Assessing the Horse.
Jack Millman CJF,DWCF
Pelvic Limbs Propel the Horse Forward Providing the Ability to
Maintain Lightness in the Forehand!
this basic fact will force you to be aware of the morphologic stance
as well as the dynamic movement when evaluating a horse for proper
Most of us, Farriers and
Veterinarians and Caregivers/Owners tend to be afflicted by a
certain amount of tunnel vision when confronted by a lame horse. We
tend to concentrate on the chief complaint, the lameness as
described by the client and or demonstrated by the horse. We tend
not to look for the less than obvious underlying cause.
Since most lameness occurs in the
front legs, or are at least most evident in the front legs, we tend
to ignore the hind end as a possible cause when assessing and
addressing the problem.
The first step I use in evaluating a
horse is observation from a distance. By standing ten or twelve feet
from the horse I can observe his stance and assess his body
language. This approach says that the horse will show you
indications of discomfort by how he positions his body and places
his legs to support himself.
The horse’s primary directive is to
go forward. Observing a horse in a comfortable relaxed position
should give the impression of a horse capable of going forward. His
front legs are squarely under him and his hind legs are positioned
under the hips. This is what can be described as a “balanced” horse.
I use the term balance as defined by Hayden Price “balance being a
harmony of parts”. This means that when observing the horse or in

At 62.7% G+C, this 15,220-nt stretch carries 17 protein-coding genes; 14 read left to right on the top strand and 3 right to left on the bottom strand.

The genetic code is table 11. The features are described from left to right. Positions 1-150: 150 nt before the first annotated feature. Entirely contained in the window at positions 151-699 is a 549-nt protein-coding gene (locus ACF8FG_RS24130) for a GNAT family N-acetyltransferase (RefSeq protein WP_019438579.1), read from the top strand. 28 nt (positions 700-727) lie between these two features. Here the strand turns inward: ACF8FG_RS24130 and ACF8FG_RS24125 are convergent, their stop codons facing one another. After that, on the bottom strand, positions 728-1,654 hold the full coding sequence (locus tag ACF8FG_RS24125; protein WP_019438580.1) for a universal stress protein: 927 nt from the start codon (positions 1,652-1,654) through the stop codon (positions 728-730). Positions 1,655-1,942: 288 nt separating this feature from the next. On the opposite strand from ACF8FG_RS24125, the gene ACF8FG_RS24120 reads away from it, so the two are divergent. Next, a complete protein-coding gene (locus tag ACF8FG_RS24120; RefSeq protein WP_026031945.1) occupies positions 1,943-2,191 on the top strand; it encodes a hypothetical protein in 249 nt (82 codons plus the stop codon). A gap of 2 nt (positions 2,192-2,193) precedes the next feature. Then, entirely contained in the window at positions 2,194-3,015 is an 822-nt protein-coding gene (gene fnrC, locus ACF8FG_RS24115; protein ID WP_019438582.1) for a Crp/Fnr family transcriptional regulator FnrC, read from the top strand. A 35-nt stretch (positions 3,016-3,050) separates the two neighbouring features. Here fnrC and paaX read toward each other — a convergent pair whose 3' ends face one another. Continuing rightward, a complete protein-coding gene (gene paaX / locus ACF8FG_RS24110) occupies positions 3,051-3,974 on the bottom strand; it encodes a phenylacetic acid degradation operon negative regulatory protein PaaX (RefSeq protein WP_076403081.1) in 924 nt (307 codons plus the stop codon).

fact any of his parts they should appear to be made up of parts that
go together. Nothing awkward or out of place.
Now, begin to assess the horse,
develop a physical picture in your mind. At the same time you can
use you your experience and skills of observation to develop a word
picture. The mnemonic I developed in a previous article is useful
here this memory aide, S.O.U.N.D, will allow you to describe your
assessment so that it can be communicated to the Owner/Caregiver and
Your first step in developing a plan
for the horse should follow a regular pattern so that you don’t miss
any part of your assessment.
Observe the horse and his environment.
Look for signs of discomfort.
Discuss the signs and symptoms with the owner or
Discuss the options available
Develop a plan
Execute the plan
Always be prepared to adjust or change you plan
Establishing the best available
information and good communication between the Owner, the Farrier
and the Veterinarian are of prime importance for the wellbeing of
Jack Millman Farrier Service
295 Old Post Road
Worthington, MA 01098